This page is my personal collection of highlights from GDC 2014. I was not able to attend in person, so I had to rely on Twitter to get updated. The immersion was not perfect, but some of the thrill was definitely carried over. So here it goes (in release order): Continue reading
I found my copy of the book in the mail today. I was a little surprised by the moderate size—other volumes of this series were just that: volumes! I think this one is about half the size than the previous tomes. By the way, this post is a shameless plug because there is an article written by me in it. Thanks go to Wolfgang Engel, the series editor, and Christopher Oat, my section editor, and CRC press for making it possible! I will post some comments on the other articles when I read them through.
I found one very good and comprehensive article on data driven engine design by Donald Revie. The ideas presented in there resonate very well with the designs that I found worked well in the past, so this part gets a solid +1 from me.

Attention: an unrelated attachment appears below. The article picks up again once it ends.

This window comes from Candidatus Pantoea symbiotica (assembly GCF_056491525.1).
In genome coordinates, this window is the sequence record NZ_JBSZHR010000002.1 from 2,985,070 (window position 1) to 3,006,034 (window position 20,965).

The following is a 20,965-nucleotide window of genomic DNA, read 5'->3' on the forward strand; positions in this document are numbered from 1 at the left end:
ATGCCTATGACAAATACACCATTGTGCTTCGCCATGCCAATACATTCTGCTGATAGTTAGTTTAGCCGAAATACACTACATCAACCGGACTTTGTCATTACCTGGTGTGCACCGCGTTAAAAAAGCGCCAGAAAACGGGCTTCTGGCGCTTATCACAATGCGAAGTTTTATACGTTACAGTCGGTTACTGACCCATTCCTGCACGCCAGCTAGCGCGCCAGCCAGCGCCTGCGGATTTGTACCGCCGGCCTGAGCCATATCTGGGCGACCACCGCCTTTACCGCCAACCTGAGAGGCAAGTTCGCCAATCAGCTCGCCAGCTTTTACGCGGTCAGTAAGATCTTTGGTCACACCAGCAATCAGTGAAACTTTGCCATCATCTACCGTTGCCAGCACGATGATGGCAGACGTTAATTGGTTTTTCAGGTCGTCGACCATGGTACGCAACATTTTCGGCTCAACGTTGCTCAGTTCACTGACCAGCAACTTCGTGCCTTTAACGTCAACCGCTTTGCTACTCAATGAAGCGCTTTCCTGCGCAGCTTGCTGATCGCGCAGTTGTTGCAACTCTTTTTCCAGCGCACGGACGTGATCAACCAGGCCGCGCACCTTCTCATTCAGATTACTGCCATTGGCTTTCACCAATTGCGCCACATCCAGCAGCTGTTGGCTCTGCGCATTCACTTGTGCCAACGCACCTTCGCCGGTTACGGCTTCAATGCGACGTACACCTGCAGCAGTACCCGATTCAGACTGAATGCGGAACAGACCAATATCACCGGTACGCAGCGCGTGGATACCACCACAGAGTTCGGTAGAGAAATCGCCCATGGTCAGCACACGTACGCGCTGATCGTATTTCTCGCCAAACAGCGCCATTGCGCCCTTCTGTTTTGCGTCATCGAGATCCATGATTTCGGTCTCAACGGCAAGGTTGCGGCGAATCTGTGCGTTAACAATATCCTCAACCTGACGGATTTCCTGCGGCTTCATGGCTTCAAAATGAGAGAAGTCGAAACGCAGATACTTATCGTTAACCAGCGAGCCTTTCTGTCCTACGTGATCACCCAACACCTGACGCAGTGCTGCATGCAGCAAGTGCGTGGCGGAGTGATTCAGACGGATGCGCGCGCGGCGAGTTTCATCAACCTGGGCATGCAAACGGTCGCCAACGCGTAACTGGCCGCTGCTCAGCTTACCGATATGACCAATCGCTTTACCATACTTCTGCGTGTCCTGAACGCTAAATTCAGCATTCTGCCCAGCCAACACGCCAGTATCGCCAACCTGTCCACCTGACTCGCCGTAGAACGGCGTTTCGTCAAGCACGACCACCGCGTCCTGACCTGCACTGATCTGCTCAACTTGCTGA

(I ended up with a triad of IRenderObject, IRenderGeometry and IRenderProgram, where the render object would AddBatches() to a draw list, each of which refers to one geometry containing the mesh and one program for setting the render state. For instance, a SpeedTree™ render object would typically add three batches, one for each of the branches, fronds and leaves, where each batch would pair the specific geometry with an appropriate program. The draw list is then sorted in one go via a general 128 bit sort key, and the batches rendered in order. This system is general enough that the UI system also can just AddBatches() to this list (so the UI system, as a whole, is just one instance of a render object). In this case, the individual UI geometry objects just represent views into one big dynamic vertex buffer. I probably want to explain this system in detail in another post.)
Another two very inspiring articles so far are the one about geometric postprocess antialiasing, by Emil “Humus” Persson, and the piece about global illumination using a voxel grid, from the teams at the Unis Koblenz/Magdeburg. I already read their ACM paper before and I think it is a viable method.